Act 1, Aug. 26, 2021 (and before): The CDC defines a vaccine as “a product that stimulates a person’s immune system to produce immunity to a specific disease.”

 

  https%3A%2F%2Fbucketeer-e05bbc84-baa3-43  


Act 2, August 28, 2021: I tweet that we should not think of the mRNA vaccines as vaccines because they do not stop infection. Twitter rules my tweet misleading and suspends me for “violations of our COVID-19 misinformation rules.” This defamatory act prevents me from using my account anywhere in the world.

 

  https%3A%2F%2Fbucketeer-e05bbc84-baa3-43  

Act 3, Sep. 1, 2021: The CDC changes its definition of “vaccine,” removing the standard that vaccines produce immunity. Now they just need to “stimulate the body’s immune response.”

Oh.

  https%3A%2F%2Fbucketeer-e05bbc84-baa3-43  

Discovery’s gonna be awesome!

 

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It would be far more clear to speak about 'sterilizing vaccines' and 'non-sterilizing vaccines'.  The vaccine for mumps is a sterilizing vaccine, once you have been vaxxed with it you cannot get the disease anymore (nor spread it of course).  But ALL of the covid-vaccines are non-sterilizing vaccines, and their only purpose was to reduce the severity of the symptoms when you got covid.  At their introduction it was believed that you could not transmit the virus anymore even if you catched it after having been vaccinated.  But that turned out to be NOT the case.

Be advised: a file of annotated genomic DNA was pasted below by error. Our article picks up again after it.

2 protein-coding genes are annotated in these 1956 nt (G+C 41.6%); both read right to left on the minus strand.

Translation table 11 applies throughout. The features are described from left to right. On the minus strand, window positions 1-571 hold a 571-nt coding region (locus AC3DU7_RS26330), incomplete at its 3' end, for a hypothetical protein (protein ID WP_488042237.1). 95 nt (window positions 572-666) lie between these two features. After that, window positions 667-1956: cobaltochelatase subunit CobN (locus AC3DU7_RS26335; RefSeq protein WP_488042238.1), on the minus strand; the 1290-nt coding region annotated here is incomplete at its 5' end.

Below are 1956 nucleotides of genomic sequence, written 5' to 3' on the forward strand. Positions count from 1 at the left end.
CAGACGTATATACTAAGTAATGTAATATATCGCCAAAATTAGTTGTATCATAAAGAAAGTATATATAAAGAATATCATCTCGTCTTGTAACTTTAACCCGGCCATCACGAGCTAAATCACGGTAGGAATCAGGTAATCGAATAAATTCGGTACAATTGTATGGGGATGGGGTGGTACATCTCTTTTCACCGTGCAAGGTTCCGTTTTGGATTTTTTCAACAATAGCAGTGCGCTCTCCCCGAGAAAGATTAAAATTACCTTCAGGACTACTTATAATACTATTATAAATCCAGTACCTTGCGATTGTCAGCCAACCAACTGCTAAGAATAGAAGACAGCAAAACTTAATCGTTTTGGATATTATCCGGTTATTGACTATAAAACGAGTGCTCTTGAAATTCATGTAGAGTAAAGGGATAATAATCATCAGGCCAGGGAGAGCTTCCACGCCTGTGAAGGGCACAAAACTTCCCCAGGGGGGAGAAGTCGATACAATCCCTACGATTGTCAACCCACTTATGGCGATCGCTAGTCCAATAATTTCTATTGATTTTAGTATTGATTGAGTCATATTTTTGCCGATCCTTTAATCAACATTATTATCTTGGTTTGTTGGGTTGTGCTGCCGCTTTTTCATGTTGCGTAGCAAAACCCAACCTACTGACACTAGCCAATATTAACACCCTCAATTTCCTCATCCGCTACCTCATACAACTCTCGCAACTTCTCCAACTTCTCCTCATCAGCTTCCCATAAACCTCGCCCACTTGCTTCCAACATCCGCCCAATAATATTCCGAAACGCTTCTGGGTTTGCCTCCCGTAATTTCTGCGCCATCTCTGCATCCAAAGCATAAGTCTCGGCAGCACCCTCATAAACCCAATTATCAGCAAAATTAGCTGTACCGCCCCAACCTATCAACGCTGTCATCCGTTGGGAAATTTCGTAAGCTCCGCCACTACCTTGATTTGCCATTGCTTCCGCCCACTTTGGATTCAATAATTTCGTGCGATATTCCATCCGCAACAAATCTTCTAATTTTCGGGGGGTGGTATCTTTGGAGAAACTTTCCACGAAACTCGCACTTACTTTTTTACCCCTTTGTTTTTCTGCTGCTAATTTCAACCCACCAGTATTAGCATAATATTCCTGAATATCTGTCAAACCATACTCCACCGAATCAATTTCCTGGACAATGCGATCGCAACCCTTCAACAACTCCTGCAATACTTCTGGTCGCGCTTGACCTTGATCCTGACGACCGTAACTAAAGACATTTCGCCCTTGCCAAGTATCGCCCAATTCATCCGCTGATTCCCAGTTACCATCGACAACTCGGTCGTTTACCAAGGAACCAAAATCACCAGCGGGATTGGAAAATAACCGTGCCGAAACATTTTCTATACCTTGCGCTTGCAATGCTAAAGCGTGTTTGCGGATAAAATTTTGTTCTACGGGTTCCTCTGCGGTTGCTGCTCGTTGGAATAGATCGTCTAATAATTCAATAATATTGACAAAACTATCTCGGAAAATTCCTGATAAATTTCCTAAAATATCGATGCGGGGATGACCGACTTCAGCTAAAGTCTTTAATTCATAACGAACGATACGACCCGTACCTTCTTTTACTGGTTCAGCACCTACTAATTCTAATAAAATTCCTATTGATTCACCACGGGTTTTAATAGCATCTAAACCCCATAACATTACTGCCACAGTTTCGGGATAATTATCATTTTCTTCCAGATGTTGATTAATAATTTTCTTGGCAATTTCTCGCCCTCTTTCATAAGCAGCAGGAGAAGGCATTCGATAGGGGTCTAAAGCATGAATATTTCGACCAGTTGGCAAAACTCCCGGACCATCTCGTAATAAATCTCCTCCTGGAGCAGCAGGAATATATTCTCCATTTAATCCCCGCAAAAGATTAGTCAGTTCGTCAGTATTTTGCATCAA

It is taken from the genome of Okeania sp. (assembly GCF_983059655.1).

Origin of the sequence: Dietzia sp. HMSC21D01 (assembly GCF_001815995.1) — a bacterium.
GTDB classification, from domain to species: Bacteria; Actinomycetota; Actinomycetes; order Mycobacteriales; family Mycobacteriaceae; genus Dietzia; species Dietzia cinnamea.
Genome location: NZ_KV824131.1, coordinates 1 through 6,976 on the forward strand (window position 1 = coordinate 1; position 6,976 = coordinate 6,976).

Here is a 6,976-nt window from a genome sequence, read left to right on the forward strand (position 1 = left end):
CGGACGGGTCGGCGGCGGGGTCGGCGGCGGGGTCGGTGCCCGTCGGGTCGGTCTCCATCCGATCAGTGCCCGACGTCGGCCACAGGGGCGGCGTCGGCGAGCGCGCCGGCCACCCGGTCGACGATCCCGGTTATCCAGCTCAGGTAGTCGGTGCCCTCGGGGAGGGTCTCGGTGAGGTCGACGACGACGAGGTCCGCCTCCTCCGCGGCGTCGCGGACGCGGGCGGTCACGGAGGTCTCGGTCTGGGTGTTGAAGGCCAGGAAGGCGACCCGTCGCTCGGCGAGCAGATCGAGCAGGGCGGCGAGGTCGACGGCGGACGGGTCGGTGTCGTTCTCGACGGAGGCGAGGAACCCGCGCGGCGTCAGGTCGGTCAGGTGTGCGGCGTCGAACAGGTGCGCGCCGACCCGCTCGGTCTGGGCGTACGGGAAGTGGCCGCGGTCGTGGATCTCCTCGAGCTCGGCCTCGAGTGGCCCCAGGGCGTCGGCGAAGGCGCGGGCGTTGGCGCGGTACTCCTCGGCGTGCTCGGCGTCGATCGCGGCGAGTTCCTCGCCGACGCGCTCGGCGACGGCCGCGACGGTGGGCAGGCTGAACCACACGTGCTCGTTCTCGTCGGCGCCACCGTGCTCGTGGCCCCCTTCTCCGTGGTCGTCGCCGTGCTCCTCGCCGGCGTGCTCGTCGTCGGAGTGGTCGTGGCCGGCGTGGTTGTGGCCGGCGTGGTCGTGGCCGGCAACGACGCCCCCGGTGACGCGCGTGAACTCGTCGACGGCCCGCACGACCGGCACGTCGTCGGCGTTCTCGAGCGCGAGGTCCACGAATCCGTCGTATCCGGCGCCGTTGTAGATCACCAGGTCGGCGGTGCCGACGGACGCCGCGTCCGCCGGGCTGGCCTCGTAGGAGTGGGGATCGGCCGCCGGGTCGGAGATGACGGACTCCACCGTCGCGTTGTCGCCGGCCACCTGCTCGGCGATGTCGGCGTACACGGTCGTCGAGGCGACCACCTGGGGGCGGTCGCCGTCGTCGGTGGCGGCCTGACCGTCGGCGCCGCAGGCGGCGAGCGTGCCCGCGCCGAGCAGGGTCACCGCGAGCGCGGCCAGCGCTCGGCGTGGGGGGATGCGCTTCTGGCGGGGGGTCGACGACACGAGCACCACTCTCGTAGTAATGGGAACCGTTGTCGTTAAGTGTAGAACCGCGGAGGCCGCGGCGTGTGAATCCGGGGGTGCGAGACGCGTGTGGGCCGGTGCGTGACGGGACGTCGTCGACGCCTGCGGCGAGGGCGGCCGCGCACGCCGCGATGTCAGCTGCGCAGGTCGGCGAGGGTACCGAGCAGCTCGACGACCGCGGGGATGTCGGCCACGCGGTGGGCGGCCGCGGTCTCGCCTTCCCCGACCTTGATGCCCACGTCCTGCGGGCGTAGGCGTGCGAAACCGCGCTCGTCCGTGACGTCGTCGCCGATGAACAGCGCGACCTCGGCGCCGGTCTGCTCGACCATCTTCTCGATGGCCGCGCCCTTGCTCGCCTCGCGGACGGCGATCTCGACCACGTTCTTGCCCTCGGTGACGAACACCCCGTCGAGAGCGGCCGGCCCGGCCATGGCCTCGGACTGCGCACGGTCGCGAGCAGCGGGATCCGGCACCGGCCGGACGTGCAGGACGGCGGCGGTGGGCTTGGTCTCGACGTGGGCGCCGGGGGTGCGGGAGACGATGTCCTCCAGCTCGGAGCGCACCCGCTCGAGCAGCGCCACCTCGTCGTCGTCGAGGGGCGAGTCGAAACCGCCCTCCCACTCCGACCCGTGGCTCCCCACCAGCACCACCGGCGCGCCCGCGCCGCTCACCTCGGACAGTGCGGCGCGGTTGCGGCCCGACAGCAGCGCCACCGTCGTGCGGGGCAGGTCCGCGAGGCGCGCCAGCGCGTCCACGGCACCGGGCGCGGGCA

Of course using the more appropriate 'non-sterilizing' descriptor of these covid-vaccines, would quickly end the non-discussions where the ignorant compare these covid-vaccines with sterilizing vaccines, but the vax-pushers have an interest in creating and maintaining that confusion.

Note: Maybe I am a bit too harsh calling those that don't know the difference 'ignorant' because the above TRUTH you will NOT find on the mainstream media. 

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5 hours ago, Lawyers_Guns_and_Money said:

I haven't done homework in 30 years. But under this logic, if in a couple of years vaccines can be administered using a patch, you would say they are not vaccines because they are not being "injected"? Your definition of "radically " is questionable. 

This would not change the definition of a vaccine

The method of delivery would be then be dermal instead of injection.

This would not change the definition of what was being delivered.

It is obvious to any reasonable person that the definitions are being changed to suit political narratives.

 

 

Edited by AdamX
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5 hours ago, AdamX said:

Can you provide an example where the definition of a word has changed so radically in such a short period of time.

 

Gay is a term that primarily refers to a homosexual person or the trait of being homosexual. The term originally meant 'carefree', 'cheerful', or 'bright and showy'.[1]

While scant usage referring to male homosexuality dates to the late 19th century, that meaning became increasingly common by the mid-20th century.[2] In modern English, gay has come to be used as an adjective, and as a noun, referring to the community, practices and cultures associated with homosexuality. In the 1960s, gay became the word favored by homosexual men to describe their sexual orientation.[3] By the end of the 20th century, the word gay was recommended by major LGBT groups and style guides to describe people attracted to members of the same sex,[4][5] although it is more commonly used to refer specifically to men.[6]

At about the same time, a new, pejorative use became prevalent in some parts of the world. Among younger speakers, the word has a meaning ranging from derision (e.g., equivalent to 'rubbish' or 'stupid') to a light-hearted mockery or ridicule (e.g., equivalent to 'weak', 'unmanly', or 'lame'). The extent to which these usages still retain connotations of homosexuality has been debated and harshly criticized.[7][8]